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Thread: FMQ'ing over seams

  1. #1
    Super Member MommaDorian's Avatar
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    FMQ'ing over seams

    I've recently tried to FMQ over paper pieced seams. I'm finding that when it gets thicker, my machine doesn't feed them evenly. I get really tight stitches then normal stitch length. Am I doing something wrong?
    Dorian

    If you've met one child with Autism, you've met ONE child with Autism.

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    Power Poster Prism99's Avatar
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    What machine are you using?

  3. #3
    Super Member MommaDorian's Avatar
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    Quote Originally Posted by Prism99 View Post
    What machine are you using?
    I'm using a Brother LB-6800.
    Dorian

    If you've met one child with Autism, you've met ONE child with Autism.

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    Super Member jlm5419's Avatar
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    Quote Originally Posted by MommaDorian View Post
    I've recently tried to FMQ over paper pieced seams. I'm finding that when it gets thicker, my machine doesn't feed them evenly. I get really tight stitches then normal stitch length. Am I doing something wrong?
    This is the reason I almost always press seams open. Of course, with paper piecing, that isn't possible. Have you tried reducing the pressure on your presser foot?
    jlm5419-an Okie in California
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  5. #5
    Senior Member AndiR's Avatar
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    If you are FM quilting, I'm assuming you're using a FM or hopping foot, and have your feed dogs down or disengaged. In that case, the machine should not be feeding the fabric at all, it is the motion of your hands that moves the fabric. So what might be happening is the FM foot is not hopping high enough to clear the extra-thick seam.

    Some machines have the ability to adjust the amount of pressure on the pressure foot. If yours does, you can lessen that pressure so there is more 'give' when pushing that thick seam underneath.

    If not, you may have to avoid the seams, or, and this will sound funny, take the quilt sandwich and hammer those seam intersections flat. There was actually a vendor at a quilt show once selling rubber mallets for hammering down seam allowances!

  6. #6
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    I try to get my seam allowances to lay as flat as possible. Sometimes if there are lots that come together in the same spot, I try to adjust my FMQ design so I don't have to stitch over those spots. My machine will go over them but the stitch size does change and I will occasionally get a skipped stitch. I just avoid them whenever possible.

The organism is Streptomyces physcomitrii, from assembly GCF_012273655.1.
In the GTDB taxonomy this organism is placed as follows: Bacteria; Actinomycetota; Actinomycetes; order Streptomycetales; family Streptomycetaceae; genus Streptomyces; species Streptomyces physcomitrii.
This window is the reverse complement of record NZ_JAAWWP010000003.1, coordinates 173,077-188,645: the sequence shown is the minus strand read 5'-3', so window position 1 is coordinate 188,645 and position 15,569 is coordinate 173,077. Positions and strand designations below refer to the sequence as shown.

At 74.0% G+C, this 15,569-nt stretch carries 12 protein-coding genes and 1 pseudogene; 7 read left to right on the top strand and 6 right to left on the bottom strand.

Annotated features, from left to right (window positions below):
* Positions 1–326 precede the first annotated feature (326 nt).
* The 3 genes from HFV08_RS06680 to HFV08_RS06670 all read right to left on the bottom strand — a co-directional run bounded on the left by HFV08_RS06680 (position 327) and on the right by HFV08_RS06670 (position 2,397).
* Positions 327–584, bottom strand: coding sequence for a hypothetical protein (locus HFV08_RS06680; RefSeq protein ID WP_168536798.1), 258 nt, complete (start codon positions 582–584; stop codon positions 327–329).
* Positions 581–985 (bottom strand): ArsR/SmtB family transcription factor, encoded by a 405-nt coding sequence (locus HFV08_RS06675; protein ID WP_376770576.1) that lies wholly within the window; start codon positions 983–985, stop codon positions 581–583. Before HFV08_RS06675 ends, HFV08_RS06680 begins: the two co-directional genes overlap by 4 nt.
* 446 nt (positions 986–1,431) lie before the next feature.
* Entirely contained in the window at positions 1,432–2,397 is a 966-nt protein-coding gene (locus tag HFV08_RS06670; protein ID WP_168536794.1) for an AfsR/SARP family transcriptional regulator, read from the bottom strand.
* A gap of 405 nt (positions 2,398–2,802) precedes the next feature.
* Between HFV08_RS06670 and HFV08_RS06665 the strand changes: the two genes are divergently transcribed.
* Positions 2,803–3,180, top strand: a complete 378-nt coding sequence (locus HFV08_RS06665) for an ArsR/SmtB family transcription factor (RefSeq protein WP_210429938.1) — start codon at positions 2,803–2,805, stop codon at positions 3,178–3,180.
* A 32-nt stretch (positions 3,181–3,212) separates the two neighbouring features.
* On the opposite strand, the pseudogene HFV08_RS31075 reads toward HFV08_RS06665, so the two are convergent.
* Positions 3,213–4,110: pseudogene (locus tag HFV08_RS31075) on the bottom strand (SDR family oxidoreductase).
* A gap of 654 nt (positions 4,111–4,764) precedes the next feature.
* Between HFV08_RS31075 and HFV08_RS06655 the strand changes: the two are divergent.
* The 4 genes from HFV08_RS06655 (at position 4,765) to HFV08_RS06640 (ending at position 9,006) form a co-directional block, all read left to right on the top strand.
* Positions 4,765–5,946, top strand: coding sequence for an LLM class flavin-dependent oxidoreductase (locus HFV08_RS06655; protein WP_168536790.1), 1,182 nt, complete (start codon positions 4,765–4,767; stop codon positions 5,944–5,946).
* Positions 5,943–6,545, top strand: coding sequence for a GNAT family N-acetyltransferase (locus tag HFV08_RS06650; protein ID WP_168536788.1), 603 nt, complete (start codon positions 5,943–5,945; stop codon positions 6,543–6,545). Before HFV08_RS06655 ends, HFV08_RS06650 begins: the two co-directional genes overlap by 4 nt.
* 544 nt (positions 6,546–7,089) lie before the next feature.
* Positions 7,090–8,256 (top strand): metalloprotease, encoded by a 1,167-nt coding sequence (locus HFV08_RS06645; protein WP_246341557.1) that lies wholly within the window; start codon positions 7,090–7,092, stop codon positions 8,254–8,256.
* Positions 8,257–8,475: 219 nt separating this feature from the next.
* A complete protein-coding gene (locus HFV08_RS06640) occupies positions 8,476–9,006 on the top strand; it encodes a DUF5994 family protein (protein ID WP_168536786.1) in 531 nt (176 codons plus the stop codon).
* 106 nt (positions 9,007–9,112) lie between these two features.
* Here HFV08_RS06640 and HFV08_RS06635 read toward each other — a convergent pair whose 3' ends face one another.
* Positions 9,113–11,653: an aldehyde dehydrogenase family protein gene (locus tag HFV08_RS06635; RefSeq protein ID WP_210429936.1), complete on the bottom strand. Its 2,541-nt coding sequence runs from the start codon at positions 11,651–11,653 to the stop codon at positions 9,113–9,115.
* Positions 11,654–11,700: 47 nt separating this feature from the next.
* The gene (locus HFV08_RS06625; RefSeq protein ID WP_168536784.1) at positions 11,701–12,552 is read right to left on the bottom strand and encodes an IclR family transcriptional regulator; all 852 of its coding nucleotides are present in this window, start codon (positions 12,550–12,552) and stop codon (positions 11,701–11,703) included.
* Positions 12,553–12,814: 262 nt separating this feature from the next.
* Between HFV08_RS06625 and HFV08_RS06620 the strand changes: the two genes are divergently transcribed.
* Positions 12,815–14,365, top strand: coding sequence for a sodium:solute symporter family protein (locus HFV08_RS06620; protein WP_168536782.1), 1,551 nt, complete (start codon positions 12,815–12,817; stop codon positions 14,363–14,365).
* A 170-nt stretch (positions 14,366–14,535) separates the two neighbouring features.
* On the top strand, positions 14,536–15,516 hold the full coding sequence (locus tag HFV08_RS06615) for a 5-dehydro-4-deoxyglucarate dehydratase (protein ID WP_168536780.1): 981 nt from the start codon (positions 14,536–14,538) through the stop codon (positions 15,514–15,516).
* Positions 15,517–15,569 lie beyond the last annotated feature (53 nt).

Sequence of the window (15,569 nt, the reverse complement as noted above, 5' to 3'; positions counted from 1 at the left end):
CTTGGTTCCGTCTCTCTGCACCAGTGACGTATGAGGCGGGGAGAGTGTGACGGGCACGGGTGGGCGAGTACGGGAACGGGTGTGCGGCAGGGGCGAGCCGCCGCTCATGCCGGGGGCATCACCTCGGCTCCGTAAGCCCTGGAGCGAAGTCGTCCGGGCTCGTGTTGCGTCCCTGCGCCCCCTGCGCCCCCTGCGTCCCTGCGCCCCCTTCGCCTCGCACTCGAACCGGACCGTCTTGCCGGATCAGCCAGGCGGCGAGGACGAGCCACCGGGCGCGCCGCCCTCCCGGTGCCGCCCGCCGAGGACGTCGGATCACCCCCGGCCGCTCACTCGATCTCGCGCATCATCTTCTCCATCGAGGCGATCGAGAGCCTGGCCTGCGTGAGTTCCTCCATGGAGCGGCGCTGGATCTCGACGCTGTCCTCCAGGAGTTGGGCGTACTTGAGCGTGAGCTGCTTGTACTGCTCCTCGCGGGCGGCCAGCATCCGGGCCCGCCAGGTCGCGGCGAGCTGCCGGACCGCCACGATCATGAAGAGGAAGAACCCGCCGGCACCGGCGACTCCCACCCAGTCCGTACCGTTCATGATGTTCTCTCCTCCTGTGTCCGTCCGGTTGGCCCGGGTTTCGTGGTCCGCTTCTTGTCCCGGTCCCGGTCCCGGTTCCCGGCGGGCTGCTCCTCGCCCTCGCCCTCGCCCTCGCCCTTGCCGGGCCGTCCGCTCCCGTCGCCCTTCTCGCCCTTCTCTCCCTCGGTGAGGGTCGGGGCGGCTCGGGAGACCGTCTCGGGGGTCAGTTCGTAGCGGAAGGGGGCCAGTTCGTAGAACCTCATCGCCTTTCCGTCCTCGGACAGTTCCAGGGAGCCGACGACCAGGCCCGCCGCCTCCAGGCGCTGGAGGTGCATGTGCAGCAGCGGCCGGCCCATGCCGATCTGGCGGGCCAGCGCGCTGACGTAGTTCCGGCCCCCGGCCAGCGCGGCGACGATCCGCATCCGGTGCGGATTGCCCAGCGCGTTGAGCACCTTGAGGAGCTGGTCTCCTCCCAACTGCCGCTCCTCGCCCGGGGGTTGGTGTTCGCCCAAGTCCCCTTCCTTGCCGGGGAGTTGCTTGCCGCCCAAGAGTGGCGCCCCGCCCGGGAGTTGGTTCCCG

7. #7
    Super Member auntpiggylpn's Avatar
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    Quote Originally Posted by AndiR View Post

    If not, you may have to avoid the seams, or, and this will sound funny, take the quilt sandwich and hammer those seam intersections flat. There was actually a vendor at a quilt show once selling rubber mallets for hammering down seam allowances!

    I saw Liz Porter do it on a Fons and Porter episode once! It is really helpful when you have lots of seams meeting together like when you are making a star block or sometimes with a pinwheel block. I have a hammer in my sewing room just for this purpose. Have had to pull it out a time or two.
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  8. #8
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    You will be surprised at the difference a little hammering can make on thick seams. Be sure and place the area to be hammered on a hard surface when you hammer it. A soft surface just cushions the blows.

  9. #9
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    I don't understand how your machine can be "feeding" your material if you are FMQing. Your feed dogs should be down and you should be controlling the speed of the flow of material. Also make sure you have a FMQ food on the machine. Hopefully you will get this problem figured out.

  10. #10
    Super Member MommaDorian's Avatar
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    Uh oh. Would you guys believe I didn't put the feed dogs down? lol Thanks for the gentle reminder!!
    Dorian

    If you've met one child with Autism, you've met ONE child with Autism.

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